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Release: Minister responds to PCCs calls for tough sanctions on Fly-tipping

MP Rebecca Pow, Minister for Environmental Quality and Resilience, has responded to calls for tough sanctions against those who fly-tip. 

At the start of February, Dorset PCC David Sidwick, along with his counterparts for Avon and Somerset, Devon and Cornwall, Gloucestershire, and Wiltshire, penned a letter to Therese Coffey, the then Secretary of State for Environment, Food, and Rural Affairs calling for tougher sanctions to tackle the 'growing menace' of fly-tipping.

The group said that 'greater coordination' and 'tougher penalties' are needed in order to meet the Government target of eradicating waste crime by 2043 - stating that it's time 'criminals pay for fly-tipping, not taxpayers'.

The commissioners identified five proposals that they believe would reduce fly-tipping including increasing maximum fixed penalty notices for small scale offences to £1,000 and imposing a minimum fine of £50,000 for repeat, large scale offenders.

The letter stated that whilst the group welcome measures such as digital waste tracking, fixed penalty notices and the increasing use of CCTV in fly-tipping hot spots, more needs to be done to deter fly-tipping which has become the anti-social behaviour of the countryside.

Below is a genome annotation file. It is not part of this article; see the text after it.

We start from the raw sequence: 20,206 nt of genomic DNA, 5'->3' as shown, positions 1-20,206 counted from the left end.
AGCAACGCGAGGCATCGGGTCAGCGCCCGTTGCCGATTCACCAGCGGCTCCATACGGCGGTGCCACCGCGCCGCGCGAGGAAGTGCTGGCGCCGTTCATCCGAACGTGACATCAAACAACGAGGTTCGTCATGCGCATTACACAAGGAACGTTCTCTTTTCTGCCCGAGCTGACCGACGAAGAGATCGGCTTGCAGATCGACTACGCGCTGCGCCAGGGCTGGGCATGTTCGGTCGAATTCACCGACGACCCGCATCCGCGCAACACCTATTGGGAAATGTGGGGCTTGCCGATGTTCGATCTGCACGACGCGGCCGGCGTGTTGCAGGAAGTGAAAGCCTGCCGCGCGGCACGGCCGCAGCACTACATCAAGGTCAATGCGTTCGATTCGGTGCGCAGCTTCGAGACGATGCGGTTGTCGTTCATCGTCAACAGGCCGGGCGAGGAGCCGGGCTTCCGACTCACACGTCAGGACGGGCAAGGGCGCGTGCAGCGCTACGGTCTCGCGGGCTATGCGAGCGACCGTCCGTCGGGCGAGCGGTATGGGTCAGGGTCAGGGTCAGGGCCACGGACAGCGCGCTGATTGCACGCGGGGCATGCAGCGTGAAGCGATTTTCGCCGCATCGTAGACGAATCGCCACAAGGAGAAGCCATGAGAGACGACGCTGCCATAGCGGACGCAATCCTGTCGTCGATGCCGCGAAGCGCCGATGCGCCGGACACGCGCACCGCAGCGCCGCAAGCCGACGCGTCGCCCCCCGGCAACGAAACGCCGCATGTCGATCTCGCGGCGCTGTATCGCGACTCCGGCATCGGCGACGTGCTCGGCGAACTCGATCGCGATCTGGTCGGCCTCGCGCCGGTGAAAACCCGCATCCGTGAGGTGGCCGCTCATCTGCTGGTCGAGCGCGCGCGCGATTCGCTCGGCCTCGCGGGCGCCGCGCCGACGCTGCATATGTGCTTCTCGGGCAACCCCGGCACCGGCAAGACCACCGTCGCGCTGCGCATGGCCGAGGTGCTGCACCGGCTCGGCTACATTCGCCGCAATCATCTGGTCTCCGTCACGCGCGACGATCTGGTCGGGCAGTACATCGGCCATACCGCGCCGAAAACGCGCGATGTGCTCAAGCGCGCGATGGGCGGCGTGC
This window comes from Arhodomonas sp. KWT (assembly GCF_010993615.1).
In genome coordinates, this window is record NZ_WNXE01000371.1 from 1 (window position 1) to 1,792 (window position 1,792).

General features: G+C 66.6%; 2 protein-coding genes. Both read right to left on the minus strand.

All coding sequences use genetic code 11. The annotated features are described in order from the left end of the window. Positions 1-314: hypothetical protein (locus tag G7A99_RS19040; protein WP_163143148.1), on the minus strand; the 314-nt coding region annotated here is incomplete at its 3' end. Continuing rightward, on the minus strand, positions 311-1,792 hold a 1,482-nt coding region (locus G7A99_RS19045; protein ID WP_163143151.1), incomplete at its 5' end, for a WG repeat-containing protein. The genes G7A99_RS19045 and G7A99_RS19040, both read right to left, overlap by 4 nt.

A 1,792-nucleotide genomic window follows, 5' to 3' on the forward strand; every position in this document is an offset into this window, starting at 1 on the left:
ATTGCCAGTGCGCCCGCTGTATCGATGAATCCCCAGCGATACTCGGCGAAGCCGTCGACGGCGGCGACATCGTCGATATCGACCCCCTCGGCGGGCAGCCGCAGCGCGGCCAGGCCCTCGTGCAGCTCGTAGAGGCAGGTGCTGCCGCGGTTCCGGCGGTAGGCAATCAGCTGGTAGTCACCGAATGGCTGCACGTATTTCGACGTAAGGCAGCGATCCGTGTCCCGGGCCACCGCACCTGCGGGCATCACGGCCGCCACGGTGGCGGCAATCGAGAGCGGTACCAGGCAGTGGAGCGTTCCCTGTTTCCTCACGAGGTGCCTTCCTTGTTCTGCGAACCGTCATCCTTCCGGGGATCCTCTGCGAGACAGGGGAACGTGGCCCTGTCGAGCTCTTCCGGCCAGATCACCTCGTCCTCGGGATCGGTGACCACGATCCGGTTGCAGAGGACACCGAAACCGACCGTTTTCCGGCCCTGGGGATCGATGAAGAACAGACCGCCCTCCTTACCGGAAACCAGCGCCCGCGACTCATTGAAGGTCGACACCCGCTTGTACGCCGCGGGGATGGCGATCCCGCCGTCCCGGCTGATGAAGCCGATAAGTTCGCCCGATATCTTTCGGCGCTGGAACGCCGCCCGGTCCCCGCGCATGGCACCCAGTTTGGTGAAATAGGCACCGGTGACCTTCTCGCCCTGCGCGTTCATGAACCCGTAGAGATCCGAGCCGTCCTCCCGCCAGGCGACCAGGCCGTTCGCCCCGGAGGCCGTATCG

With the cost-of-living crisis impacting on the lives of millions of people, urgent action is required to tackle this problem. The cost of fly-tipping on private land is estimated to be up to £150 million a year, and the cost of clearance of fly-tipping to local authorities in England (is) nearly £50 million. It is time to make criminals pay for fly-tipping, not taxpayers.

Last week the group received a response from MP Rebecca Pow, the Minister responsible for this policy area, stating that the Department for Environment, Food and Rural Affairs (DEFRA) would be considering the suggestions. The response also stated that the government would be exploring the effectiveness of the different enforcement options available to local authorities, including fixed penalties, and the barriers they face in using them.

Dorset Police and Crime Commissioner, David Sidwick said “This is a step in the right direction, and I am pleased that DEFRA will be taking into consideration our suggestions. Fly tipping is a blight that causes a nuisance to residents, makes areas appear run down and creates potential health hazards and I committed to working with partner agencies to find new ways to tackle this problem.”

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